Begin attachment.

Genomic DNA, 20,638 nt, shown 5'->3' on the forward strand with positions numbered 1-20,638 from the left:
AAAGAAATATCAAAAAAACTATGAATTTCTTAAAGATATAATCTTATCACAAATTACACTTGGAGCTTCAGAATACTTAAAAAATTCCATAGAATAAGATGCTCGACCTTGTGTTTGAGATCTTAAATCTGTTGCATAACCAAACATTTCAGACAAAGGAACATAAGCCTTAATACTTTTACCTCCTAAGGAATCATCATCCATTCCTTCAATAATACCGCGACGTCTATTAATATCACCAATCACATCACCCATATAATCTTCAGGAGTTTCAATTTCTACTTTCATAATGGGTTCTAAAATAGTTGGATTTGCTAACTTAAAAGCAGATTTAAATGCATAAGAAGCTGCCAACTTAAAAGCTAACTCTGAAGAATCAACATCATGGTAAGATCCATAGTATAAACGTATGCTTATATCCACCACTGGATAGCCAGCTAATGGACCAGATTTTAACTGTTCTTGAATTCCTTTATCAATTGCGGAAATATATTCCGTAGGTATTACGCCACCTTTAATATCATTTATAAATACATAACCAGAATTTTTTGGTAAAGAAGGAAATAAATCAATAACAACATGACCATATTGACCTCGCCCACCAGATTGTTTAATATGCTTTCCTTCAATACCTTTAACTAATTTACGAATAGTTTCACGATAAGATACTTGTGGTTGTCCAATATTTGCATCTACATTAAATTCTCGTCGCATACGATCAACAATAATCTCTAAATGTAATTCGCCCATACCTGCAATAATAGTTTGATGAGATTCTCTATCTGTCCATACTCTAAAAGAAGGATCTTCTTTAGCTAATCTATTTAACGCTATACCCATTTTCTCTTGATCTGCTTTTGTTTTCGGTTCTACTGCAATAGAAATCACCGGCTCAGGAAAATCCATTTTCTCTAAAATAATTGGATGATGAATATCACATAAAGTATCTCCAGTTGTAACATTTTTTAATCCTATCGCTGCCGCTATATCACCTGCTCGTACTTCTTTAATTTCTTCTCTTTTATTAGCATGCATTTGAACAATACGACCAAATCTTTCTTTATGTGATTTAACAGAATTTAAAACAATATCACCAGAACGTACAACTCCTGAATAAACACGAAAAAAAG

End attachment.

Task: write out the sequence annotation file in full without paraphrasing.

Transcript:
Genomic DNA, 20,638 nt, shown 5'->3' on the forward strand with positions numbered 1-20,638 from the left:
AAAGAAATATCAAAAAAACTATGAATTTCTTAAAGATATAATCTTATCACAAATTACACTTGGAGCTTCAGAATACTTAAAAAATTCCATAGAATAAGATGCTCGACCTTGTGTTTGAGATCTTAAATCTGTTGCATAACCAAACATTTCAGACAAAGGAACATAAGCCTTAATACTTTTACCTCCTAAGGAATCATCATCCATTCCTTCAATAATACCGCGACGTCTATTAATATCACCAATCACATCACCCATATAATCTTCAGGAGTTTCAATTTCTACTTTCATAATGGGTTCTAAAATAGTTGGATTTGCTAACTTAAAAGCAGATTTAAATGCATAAGAAGCTGCCAACTTAAAAGCTAACTCTGAAGAATCAACATCATGGTAAGATCCATAGTATAAACGTATGCTTATATCCACCACTGGATAGCCAGCTAATGGACCAGATTTTAACTGTTCTTGAATTCCTTTATCAATTGCGGAAATATATTCCGTAGGTATTACGCCACCTTTAATATCATTTATAAATACATAACCAGAATTTTTTGGTAAAGAAGGAAATAAATCAATAACAACATGACCATATTGACCTCGCCCACCAGATTGTTTAATATGCTTTCCTTCAATACCTTTAACTAATTTACGAATAGTTTCACGATAAGATACTTGTGGTTGTCCAATATTTGCATCTACATTAAATTCTCGTCGCATACGATCAACAATAATCTCTAAATGTAATTCGCCCATACCTGCAATAATAGTTTGATGAGATTCTCTATCTGTCCATACTCTAAAAGAAGGATCTTCTTTAGCTAATCTATTTAACGCTATACCCATTTTCTCTTGATCTGCTTTTGTTTTCGGTTCTACTGCAATAGAAATCACCGGCTCAGGAAAATCCATTTTCTCTAAAATAATTGGATGATGAATATCACATAAAGTATCTCCAGTTGTAACATTTTTTAATCCTATCGCTGCCGCTATATCACCTGCTCGTACTTCTTTAATTTCTTCTCTTTTATTAGCATGCATTTGAACAATACGACCAAATCTTTCTTTATGTGATTTAACAGAATTTAAAACAATATCACCAGAACGTACAACTCCTGAATAAACACGAAAAAAAG